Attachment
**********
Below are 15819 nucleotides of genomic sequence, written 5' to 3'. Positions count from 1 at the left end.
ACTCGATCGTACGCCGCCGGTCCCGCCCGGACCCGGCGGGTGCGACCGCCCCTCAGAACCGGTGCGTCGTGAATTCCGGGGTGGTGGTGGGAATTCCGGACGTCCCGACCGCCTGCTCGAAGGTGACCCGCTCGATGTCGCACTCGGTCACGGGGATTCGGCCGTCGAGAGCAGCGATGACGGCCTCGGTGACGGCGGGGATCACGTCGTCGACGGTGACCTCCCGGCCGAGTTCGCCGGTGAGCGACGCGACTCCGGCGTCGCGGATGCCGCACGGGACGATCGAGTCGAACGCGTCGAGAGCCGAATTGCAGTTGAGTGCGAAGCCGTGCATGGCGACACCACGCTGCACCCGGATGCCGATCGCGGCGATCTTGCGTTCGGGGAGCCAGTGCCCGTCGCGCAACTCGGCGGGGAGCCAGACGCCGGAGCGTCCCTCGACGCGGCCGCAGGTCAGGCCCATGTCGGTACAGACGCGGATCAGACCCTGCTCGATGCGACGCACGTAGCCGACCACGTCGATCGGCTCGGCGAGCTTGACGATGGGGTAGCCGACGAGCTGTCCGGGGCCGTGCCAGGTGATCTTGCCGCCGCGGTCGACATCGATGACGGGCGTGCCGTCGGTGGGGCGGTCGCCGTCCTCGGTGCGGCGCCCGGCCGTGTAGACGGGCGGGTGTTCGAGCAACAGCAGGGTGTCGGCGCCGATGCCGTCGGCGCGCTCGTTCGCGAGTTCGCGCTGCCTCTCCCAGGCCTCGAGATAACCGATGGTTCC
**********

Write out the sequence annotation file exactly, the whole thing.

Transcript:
Below are 15819 nucleotides of genomic sequence, written 5' to 3'. Positions count from 1 at the left end.
ACTCGATCGTACGCCGCCGGTCCCGCCCGGACCCGGCGGGTGCGACCGCCCCTCAGAACCGGTGCGTCGTGAATTCCGGGGTGGTGGTGGGAATTCCGGACGTCCCGACCGCCTGCTCGAAGGTGACCCGCTCGATGTCGCACTCGGTCACGGGGATTCGGCCGTCGAGAGCAGCGATGACGGCCTCGGTGACGGCGGGGATCACGTCGTCGACGGTGACCTCCCGGCCGAGTTCGCCGGTGAGCGACGCGACTCCGGCGTCGCGGATGCCGCACGGGACGATCGAGTCGAACGCGTCGAGAGCCGAATTGCAGTTGAGTGCGAAGCCGTGCATGGCGACACCACGCTGCACCCGGATGCCGATCGCGGCGATCTTGCGTTCGGGGAGCCAGTGCCCGTCGCGCAACTCGGCGGGGAGCCAGACGCCGGAGCGTCCCTCGACGCGGCCGCAGGTCAGGCCCATGTCGGTACAGACGCGGATCAGACCCTGCTCGATGCGACGCACGTAGCCGACCACGTCGATCGGCTCGGCGAGCTTGACGATGGGGTAGCCGACGAGCTGTCCGGGGCCGTGCCAGGTGATCTTGCCGCCGCGGTCGACATCGATGACGGGCGTGCCGTCGGTGGGGCGGTCGCCGTCCTCGGTGCGGCGCCCGGCCGTGTAGACGGGCGGGTGTTCGAGCAACAGCAGGGTGTCGGCGCCGATGCCGTCGGCGCGCTCGTTCGCGAGTTCGCGCTGCCTCTCCCAGGCCTCGAGATAACCGATGGTTCC